Would anybody give their money to a restaurant for the “chance” to get a meal? As crazy as that sounds, that’s exactly what happens when a person hires any lawyer who doesn’t guarantee to win his or her license case.
Frankly, I find it interesting that a guaranteed win isn’t a minimum standard for lawyers doing license appeals. I’m glad, and it’s good for business that my office all but alone in this regard, but the point I’m trying to make is that there should be nothing exceptional about a lawyer guaranteeing a win in every initial driver’s license restoration and clearance appeal case he or she takes.
In fact, I think the lack of a guarantee says more than anything. If a lawyer feels confident enough in his or her ability to take someone’s money to handle a license case, that should mean he or she’s knows enough about the process and rules to be “qualified”for the job. If so, then how can he or she NOT guarantee to win?
What does that say?
I imagine some lawyers might respond by saying there are a lot of variables involved in a license appeal case, and there are. However, this goes back to the whole notion of “control” that we’re addressing here: we don’t charge our fee just to sit next to someone and whisper a few words of advice while they go out and get their own evaluation and letters of support. Instead, we control and manage every single facet of every single step in the case, pausing only to double and triple-check everything.
I’m sure most lawyers feel bad if a client loses, but if that ever happens to us, the first thing we want to find out is, what did we miss? What did we get wrong? Then, we have to go about fixing it all, for free, next time.
Instead of doing that, we’ll put in the extra effort in order to get it done right and win the first time around. I think everyone would agree that the best part of a guarantee is not having to use it.
Everyone knows that if a criminal case goes to trial, an innocent person may be convicted, or, by contrast, a guilty person might be acquitted. These are inherent risks in any kind of trial.
The same thing applies in civil cases: a person may have a genuinely good claim, but somehow wind up losing, while someone else might win millions for on a claim nowhere near as strong.
This is why so many criminal cases resolve by plea and plea bargain, and why most civil cases settle.
A driver’s license restoration or clearance case, however, either meets certain legal criteria that’s specified by law, or not. Sure, there are a lot of little variables that go into understanding how those criteria are interpreted and applied by the Michigan Secretary of State hearing officers who decide these cases, but that’s the lawyers job in the same way that it’s a pilot’s job to understand the variables involved in landing an airplane on a windy day.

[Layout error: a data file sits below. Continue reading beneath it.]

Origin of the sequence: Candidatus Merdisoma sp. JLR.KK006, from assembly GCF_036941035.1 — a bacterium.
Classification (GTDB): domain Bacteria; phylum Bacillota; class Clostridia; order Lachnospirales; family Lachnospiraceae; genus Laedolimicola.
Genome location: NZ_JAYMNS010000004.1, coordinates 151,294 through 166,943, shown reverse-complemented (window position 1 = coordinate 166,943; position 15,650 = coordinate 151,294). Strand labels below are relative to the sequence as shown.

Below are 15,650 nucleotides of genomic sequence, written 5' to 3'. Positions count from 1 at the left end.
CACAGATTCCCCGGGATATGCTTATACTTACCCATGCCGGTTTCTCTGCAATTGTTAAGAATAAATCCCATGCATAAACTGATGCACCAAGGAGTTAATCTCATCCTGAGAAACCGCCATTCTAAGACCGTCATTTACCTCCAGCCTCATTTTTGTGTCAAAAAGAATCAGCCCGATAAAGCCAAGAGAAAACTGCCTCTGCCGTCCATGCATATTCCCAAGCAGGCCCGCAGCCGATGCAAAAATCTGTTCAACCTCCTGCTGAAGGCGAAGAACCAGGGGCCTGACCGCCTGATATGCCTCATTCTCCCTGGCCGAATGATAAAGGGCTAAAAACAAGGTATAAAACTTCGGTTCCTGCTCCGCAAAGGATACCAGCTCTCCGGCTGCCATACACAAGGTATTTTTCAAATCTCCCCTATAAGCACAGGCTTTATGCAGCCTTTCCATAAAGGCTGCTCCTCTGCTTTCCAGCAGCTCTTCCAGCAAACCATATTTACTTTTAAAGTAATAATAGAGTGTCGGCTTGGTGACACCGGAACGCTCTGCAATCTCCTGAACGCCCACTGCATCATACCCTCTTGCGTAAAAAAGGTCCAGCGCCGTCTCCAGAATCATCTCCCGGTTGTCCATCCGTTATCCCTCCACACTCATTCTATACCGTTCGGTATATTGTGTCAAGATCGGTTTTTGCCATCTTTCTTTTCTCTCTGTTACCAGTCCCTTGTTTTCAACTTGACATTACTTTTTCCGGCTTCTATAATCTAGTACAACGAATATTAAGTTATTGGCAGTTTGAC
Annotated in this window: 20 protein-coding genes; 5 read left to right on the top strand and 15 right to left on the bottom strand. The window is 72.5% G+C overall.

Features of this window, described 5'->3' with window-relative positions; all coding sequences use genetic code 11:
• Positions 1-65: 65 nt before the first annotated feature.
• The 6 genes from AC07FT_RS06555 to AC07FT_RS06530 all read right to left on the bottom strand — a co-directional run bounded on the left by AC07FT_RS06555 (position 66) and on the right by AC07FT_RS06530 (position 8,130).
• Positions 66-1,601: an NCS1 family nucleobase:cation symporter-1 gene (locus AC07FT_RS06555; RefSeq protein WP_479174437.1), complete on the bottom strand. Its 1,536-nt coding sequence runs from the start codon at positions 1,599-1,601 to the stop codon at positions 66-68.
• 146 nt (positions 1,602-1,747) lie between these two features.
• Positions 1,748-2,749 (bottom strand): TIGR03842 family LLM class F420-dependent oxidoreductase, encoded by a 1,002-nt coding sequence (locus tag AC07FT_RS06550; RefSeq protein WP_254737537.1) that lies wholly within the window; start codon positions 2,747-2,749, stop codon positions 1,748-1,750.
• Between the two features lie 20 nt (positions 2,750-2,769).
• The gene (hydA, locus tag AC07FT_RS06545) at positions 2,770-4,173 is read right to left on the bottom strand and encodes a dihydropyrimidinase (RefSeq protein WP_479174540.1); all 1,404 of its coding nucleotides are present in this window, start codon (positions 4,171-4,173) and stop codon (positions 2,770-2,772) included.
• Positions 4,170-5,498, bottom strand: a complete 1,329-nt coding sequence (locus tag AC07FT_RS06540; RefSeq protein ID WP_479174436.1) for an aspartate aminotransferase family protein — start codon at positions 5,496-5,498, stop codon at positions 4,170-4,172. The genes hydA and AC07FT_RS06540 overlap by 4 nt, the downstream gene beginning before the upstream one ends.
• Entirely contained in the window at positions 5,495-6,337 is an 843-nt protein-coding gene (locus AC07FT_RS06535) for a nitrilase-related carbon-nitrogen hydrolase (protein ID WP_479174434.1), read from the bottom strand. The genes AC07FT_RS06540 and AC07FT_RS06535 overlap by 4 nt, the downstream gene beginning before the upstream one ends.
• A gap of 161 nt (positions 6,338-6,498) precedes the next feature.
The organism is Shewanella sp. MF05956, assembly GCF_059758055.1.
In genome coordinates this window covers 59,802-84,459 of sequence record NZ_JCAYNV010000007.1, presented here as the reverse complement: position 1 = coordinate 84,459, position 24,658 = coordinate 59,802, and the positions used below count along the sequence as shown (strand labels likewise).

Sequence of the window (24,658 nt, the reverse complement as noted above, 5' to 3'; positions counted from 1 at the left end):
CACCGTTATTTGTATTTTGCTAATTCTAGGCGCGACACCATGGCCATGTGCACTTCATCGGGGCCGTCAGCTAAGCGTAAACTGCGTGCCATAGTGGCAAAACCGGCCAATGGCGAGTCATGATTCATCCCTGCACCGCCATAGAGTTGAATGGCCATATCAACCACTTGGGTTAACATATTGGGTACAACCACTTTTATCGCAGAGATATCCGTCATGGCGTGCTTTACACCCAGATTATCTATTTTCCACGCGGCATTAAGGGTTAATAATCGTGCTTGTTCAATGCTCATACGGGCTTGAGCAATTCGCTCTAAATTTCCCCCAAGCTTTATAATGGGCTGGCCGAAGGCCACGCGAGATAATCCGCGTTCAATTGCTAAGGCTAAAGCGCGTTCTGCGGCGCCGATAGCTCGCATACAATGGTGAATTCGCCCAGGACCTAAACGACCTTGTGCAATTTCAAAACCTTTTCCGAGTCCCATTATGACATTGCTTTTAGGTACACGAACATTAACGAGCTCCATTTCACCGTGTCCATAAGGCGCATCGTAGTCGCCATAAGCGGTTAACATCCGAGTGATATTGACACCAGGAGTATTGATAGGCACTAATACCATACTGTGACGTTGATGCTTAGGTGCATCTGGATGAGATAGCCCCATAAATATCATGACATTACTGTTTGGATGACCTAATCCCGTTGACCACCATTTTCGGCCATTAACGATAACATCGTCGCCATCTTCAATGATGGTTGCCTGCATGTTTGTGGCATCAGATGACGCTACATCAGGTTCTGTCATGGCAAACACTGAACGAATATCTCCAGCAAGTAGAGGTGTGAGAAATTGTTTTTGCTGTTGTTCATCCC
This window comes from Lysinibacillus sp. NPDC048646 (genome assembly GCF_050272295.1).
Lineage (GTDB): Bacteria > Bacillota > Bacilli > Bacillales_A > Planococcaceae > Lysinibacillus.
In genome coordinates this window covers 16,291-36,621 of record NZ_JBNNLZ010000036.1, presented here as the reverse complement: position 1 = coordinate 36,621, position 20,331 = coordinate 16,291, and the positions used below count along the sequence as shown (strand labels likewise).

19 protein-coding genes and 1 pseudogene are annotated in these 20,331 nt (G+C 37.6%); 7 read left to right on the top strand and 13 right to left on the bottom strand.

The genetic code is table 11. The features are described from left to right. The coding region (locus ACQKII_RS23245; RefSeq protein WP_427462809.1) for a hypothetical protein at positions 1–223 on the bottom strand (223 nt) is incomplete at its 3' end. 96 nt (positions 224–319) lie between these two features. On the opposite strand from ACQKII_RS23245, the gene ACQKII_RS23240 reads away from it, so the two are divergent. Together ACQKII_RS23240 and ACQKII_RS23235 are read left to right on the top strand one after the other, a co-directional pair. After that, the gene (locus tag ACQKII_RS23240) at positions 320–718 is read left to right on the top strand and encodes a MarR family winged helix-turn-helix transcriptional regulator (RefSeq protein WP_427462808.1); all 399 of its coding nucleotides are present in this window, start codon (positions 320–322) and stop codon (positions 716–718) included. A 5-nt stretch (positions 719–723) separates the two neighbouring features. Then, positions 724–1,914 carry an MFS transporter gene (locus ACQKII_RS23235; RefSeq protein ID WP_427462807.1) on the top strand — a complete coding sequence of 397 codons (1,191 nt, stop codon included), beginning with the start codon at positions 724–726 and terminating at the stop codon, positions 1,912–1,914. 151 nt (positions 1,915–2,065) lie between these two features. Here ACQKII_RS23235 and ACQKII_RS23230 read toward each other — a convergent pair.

At some point years ago, after having handled hundreds and hundreds of license appeals, I realized that I knew enough to not only feel confident in taking cases that could win and then actually going out winning them, but that I also knew enough to guarantee that outcome.
As I thought about it, it seemed almost disingenuous for me to ask someone to fork over their money without being able to assure them that I’d win their case. Assurances of best efforts and a winning track record are all well and fine, but they fall far short of any kind of guarantee. That’s what I’d want if I was the client.
I strongly believe in treating people the way I’d want to be treated, and I strongly believed in my ability to win every case I took, so as a result, my guarantee was born.
At the end of the day, a potential client has to ask him or herself what they’re paying for. Are you buying some lawyer’s shpeel about how good things look in your case, but without a guarantee, or are you buying a winning result?
With a guarantee, you buy the result – guaranteed – and that’s exactly how it should be.
Anyone looking to hire a lawyer for a driver’s license restoration or out-of-state clearance case should be a good consumer and read around. See how other lawyers explain the license appeal process, and how they explain themselves. When you’ve done enough of that, start checking around.
All of our consultations are free, confidential, and done over the phone, right when you call. My team and I are very friendly people who will be glad to answer your questions and explain things. We can be reached Monday through Friday, from 8:30 a.m. until 5:00 p.m. (EST), at either 248-986-9700, or 586-465-1980